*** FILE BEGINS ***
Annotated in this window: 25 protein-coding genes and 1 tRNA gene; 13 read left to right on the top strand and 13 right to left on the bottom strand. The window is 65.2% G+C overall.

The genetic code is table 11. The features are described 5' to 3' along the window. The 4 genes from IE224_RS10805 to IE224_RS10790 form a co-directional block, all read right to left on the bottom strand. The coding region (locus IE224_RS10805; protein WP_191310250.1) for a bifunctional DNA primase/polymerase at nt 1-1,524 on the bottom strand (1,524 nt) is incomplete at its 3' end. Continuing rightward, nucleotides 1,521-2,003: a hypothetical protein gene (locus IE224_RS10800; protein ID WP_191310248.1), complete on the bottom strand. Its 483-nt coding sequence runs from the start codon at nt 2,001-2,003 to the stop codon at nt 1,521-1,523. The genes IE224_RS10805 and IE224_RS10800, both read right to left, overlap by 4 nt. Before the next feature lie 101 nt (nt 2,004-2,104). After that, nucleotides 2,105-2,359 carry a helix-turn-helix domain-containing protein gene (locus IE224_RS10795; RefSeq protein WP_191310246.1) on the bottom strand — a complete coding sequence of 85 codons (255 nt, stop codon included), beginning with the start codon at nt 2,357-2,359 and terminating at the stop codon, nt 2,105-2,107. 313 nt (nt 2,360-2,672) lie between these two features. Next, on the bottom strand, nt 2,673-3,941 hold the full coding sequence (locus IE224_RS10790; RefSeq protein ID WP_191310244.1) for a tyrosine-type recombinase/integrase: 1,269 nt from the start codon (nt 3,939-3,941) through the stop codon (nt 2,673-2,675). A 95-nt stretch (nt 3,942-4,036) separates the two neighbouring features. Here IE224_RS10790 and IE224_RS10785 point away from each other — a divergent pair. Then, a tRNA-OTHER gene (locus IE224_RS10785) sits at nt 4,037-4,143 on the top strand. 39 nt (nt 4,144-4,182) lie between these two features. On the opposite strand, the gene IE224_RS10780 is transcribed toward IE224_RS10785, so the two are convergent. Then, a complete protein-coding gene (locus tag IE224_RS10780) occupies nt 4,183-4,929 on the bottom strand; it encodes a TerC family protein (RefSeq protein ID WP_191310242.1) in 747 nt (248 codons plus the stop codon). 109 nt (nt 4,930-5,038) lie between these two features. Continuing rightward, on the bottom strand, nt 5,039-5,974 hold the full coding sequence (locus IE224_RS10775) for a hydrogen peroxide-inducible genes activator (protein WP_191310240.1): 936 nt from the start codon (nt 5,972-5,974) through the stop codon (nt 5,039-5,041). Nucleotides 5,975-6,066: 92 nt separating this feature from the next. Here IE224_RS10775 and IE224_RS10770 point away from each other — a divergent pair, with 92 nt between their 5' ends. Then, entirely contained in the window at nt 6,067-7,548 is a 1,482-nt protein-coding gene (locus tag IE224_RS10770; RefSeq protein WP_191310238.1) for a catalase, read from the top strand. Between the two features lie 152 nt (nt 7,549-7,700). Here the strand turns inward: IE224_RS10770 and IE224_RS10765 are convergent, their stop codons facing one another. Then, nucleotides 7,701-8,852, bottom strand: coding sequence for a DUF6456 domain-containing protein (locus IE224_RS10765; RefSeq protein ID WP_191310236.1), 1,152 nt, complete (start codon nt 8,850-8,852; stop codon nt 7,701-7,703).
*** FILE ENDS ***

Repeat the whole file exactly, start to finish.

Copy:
Annotated in this window: 25 protein-coding genes and 1 tRNA gene; 13 read left to right on the top strand and 13 right to left on the bottom strand. The window is 65.2% G+C overall.

The genetic code is table 11. The features are described 5' to 3' along the window. The 4 genes from IE224_RS10805 to IE224_RS10790 form a co-directional block, all read right to left on the bottom strand. The coding region (locus IE224_RS10805; protein WP_191310250.1) for a bifunctional DNA primase/polymerase at nt 1-1,524 on the bottom strand (1,524 nt) is incomplete at its 3' end. Continuing rightward, nucleotides 1,521-2,003: a hypothetical protein gene (locus IE224_RS10800; protein ID WP_191310248.1), complete on the bottom strand. Its 483-nt coding sequence runs from the start codon at nt 2,001-2,003 to the stop codon at nt 1,521-1,523. The genes IE224_RS10805 and IE224_RS10800, both read right to left, overlap by 4 nt. Before the next feature lie 101 nt (nt 2,004-2,104). After that, nucleotides 2,105-2,359 carry a helix-turn-helix domain-containing protein gene (locus IE224_RS10795; RefSeq protein WP_191310246.1) on the bottom strand — a complete coding sequence of 85 codons (255 nt, stop codon included), beginning with the start codon at nt 2,357-2,359 and terminating at the stop codon, nt 2,105-2,107. 313 nt (nt 2,360-2,672) lie between these two features. Next, on the bottom strand, nt 2,673-3,941 hold the full coding sequence (locus IE224_RS10790; RefSeq protein ID WP_191310244.1) for a tyrosine-type recombinase/integrase: 1,269 nt from the start codon (nt 3,939-3,941) through the stop codon (nt 2,673-2,675). A 95-nt stretch (nt 3,942-4,036) separates the two neighbouring features. Here IE224_RS10790 and IE224_RS10785 point away from each other — a divergent pair. Then, a tRNA-OTHER gene (locus IE224_RS10785) sits at nt 4,037-4,143 on the top strand. 39 nt (nt 4,144-4,182) lie between these two features. On the opposite strand, the gene IE224_RS10780 is transcribed toward IE224_RS10785, so the two are convergent. Then, a complete protein-coding gene (locus tag IE224_RS10780) occupies nt 4,183-4,929 on the bottom strand; it encodes a TerC family protein (RefSeq protein ID WP_191310242.1) in 747 nt (248 codons plus the stop codon). 109 nt (nt 4,930-5,038) lie between these two features. Continuing rightward, on the bottom strand, nt 5,039-5,974 hold the full coding sequence (locus IE224_RS10775) for a hydrogen peroxide-inducible genes activator (protein WP_191310240.1): 936 nt from the start codon (nt 5,972-5,974) through the stop codon (nt 5,039-5,041). Nucleotides 5,975-6,066: 92 nt separating this feature from the next. Here IE224_RS10775 and IE224_RS10770 point away from each other — a divergent pair, with 92 nt between their 5' ends. Then, entirely contained in the window at nt 6,067-7,548 is a 1,482-nt protein-coding gene (locus tag IE224_RS10770; RefSeq protein WP_191310238.1) for a catalase, read from the top strand. Between the two features lie 152 nt (nt 7,549-7,700). Here the strand turns inward: IE224_RS10770 and IE224_RS10765 are convergent, their stop codons facing one another. Then, nucleotides 7,701-8,852, bottom strand: coding sequence for a DUF6456 domain-containing protein (locus IE224_RS10765; RefSeq protein ID WP_191310236.1), 1,152 nt, complete (start codon nt 8,850-8,852; stop codon nt 7,701-7,703).